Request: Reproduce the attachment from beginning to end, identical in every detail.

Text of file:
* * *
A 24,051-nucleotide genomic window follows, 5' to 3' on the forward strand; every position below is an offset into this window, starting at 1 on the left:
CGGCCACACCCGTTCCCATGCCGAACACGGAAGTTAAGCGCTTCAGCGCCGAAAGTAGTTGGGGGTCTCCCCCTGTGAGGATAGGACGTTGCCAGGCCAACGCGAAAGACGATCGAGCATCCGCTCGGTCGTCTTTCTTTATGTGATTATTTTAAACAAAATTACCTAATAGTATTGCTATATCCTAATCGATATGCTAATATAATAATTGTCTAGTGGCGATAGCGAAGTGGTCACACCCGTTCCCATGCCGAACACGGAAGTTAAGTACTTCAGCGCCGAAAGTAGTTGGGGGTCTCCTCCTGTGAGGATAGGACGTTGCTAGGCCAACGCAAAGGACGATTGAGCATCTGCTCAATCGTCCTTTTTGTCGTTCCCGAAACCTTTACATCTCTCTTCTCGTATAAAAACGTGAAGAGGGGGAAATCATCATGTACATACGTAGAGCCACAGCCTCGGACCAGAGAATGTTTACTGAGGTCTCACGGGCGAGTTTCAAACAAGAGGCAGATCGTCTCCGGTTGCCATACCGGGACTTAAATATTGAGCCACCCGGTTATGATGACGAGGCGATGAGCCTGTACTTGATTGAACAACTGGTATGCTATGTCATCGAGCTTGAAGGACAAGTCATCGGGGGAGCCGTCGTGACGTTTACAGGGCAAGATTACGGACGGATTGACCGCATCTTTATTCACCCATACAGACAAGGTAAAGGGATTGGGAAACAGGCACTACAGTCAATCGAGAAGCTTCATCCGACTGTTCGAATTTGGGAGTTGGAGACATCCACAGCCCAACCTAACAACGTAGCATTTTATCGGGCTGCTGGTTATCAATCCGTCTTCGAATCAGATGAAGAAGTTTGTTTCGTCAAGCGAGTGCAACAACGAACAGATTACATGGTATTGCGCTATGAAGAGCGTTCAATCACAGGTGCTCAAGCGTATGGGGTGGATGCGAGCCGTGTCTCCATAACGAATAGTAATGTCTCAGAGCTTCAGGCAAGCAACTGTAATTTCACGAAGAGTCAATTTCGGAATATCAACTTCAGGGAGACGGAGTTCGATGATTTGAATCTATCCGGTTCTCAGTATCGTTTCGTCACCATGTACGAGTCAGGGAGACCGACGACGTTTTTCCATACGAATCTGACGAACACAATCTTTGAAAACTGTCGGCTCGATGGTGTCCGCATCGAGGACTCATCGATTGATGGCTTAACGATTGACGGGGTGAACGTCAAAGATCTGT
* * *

A 24,051-nucleotide genomic window follows, 5' to 3' on the forward strand; every position below is an offset into this window, starting at 1 on the left:
CGGCCACACCCGTTCCCATGCCGAACACGGAAGTTAAGCGCTTCAGCGCCGAAAGTAGTTGGGGGTCTCCCCCTGTGAGGATAGGACGTTGCCAGGCCAACGCGAAAGACGATCGAGCATCCGCTCGGTCGTCTTTCTTTATGTGATTATTTTAAACAAAATTACCTAATAGTATTGCTATATCCTAATCGATATGCTAATATAATAATTGTCTAGTGGCGATAGCGAAGTGGTCACACCCGTTCCCATGCCGAACACGGAAGTTAAGTACTTCAGCGCCGAAAGTAGTTGGGGGTCTCCTCCTGTGAGGATAGGACGTTGCTAGGCCAACGCAAAGGACGATTGAGCATCTGCTCAATCGTCCTTTTTGTCGTTCCCGAAACCTTTACATCTCTCTTCTCGTATAAAAACGTGAAGAGGGGGAAATCATCATGTACATACGTAGAGCCACAGCCTCGGACCAGAGAATGTTTACTGAGGTCTCACGGGCGAGTTTCAAACAAGAGGCAGATCGTCTCCGGTTGCCATACCGGGACTTAAATATTGAGCCACCCGGTTATGATGACGAGGCGATGAGCCTGTACTTGATTGAACAACTGGTATGCTATGTCATCGAGCTTGAAGGACAAGTCATCGGGGGAGCCGTCGTGACGTTTACAGGGCAAGATTACGGACGGATTGACCGCATCTTTATTCACCCATACAGACAAGGTAAAGGGATTGGGAAACAGGCACTACAGTCAATCGAGAAGCTTCATCCGACTGTTCGAATTTGGGAGTTGGAGACATCCACAGCCCAACCTAACAACGTAGCATTTTATCGGGCTGCTGGTTATCAATCCGTCTTCGAATCAGATGAAGAAGTTTGTTTCGTCAAGCGAGTGCAACAACGAACAGATTACATGGTATTGCGCTATGAAGAGCGTTCAATCACAGGTGCTCAAGCGTATGGGGTGGATGCGAGCCGTGTCTCCATAACGAATAGTAATGTCTCAGAGCTTCAGGCAAGCAACTGTAATTTCACGAAGAGTCAATTTCGGAATATCAACTTCAGGGAGACGGAGTTCGATGATTTGAATCTATCCGGTTCTCAGTATCGTTTCGTCACCATGTACGAGTCAGGGAGACCGACGACGTTTTTCCATACGAATCTGACGAACACAATCTTTGAAAACTGTCGGCTCGATGGTGTCCGCATCGAGGACTCATCGATTGATGGCTTAACGATTGACGGGGTGAACGTCAAAGATCTGT